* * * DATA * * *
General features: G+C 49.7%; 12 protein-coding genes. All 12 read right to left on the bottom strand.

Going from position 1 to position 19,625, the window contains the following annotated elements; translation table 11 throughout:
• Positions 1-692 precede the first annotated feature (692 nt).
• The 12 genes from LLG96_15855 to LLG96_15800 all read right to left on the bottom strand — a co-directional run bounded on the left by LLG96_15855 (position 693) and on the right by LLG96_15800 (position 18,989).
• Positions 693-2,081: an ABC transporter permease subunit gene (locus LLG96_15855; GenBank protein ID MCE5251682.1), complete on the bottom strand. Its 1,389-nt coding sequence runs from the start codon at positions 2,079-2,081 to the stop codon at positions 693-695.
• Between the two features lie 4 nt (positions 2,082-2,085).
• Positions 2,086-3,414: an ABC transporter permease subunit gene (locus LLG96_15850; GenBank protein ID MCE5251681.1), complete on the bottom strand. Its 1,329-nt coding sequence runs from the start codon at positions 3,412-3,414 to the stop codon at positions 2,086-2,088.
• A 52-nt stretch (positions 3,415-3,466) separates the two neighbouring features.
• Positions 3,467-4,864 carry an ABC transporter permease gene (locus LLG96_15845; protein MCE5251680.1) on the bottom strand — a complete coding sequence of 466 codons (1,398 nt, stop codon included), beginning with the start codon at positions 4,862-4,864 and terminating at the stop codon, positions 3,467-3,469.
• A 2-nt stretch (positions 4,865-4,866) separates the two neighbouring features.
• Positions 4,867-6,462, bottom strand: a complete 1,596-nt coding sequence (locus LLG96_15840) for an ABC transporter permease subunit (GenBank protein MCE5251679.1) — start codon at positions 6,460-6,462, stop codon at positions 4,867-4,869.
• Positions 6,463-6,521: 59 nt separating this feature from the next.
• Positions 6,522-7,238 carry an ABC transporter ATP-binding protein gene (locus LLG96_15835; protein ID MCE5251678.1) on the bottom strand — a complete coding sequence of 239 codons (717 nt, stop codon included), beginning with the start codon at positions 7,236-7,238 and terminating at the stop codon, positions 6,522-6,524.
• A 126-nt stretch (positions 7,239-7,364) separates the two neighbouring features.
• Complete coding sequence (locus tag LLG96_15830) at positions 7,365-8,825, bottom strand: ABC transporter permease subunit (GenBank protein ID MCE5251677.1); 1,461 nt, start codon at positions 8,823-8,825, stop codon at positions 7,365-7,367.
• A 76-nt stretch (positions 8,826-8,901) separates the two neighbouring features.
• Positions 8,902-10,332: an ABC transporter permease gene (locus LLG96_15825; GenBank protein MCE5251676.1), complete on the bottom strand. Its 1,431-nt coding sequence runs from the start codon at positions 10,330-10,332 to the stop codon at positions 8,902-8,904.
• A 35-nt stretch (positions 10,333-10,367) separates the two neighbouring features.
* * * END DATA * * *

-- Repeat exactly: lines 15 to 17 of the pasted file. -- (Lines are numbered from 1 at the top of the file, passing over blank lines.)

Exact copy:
• Complete coding sequence (locus tag LLG96_15830) at positions 7,365-8,825, bottom strand: ABC transporter permease subunit (GenBank protein ID MCE5251677.1); 1,461 nt, start codon at positions 8,823-8,825, stop codon at positions 7,365-7,367.
• A 76-nt stretch (positions 8,826-8,901) separates the two neighbouring features.
• Positions 8,902-10,332: an ABC transporter permease gene (locus LLG96_15825; GenBank protein MCE5251676.1), complete on the bottom strand. Its 1,431-nt coding sequence runs from the start codon at positions 10,330-10,332 to the stop codon at positions 8,902-8,904.